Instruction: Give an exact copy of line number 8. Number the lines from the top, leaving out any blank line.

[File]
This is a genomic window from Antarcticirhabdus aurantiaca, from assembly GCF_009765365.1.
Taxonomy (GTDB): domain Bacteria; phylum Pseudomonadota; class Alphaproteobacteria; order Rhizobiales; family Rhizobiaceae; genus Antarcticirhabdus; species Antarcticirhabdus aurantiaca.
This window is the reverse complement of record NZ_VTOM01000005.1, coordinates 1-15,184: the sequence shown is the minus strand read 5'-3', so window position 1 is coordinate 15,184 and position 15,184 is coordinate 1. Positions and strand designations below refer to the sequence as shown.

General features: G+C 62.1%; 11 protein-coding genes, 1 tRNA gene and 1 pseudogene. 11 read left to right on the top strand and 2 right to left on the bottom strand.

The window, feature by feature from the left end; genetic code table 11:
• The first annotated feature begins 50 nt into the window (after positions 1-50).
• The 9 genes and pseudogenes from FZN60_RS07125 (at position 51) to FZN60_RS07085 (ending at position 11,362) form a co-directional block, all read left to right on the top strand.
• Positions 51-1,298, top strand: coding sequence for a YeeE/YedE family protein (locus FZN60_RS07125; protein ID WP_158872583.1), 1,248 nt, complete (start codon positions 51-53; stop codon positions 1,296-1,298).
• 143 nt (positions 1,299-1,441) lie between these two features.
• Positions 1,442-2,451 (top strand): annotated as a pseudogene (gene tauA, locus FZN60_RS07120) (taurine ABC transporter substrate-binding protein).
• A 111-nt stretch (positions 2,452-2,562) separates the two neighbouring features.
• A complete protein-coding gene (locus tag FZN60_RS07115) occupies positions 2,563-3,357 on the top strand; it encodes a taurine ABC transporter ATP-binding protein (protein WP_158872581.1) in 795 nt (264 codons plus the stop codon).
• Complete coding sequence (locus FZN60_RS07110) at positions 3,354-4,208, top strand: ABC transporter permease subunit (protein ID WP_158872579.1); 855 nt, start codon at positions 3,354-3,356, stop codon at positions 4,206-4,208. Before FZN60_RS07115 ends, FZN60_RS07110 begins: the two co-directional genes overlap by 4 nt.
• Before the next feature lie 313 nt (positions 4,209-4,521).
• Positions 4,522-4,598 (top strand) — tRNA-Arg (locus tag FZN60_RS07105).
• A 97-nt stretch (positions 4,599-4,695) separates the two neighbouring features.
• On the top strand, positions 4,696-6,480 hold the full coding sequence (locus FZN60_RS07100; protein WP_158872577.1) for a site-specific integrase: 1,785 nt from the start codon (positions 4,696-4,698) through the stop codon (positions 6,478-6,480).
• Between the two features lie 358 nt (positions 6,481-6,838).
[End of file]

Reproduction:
• Positions 51-1,298, top strand: coding sequence for a YeeE/YedE family protein (locus FZN60_RS07125; protein ID WP_158872583.1), 1,248 nt, complete (start codon positions 51-53; stop codon positions 1,296-1,298).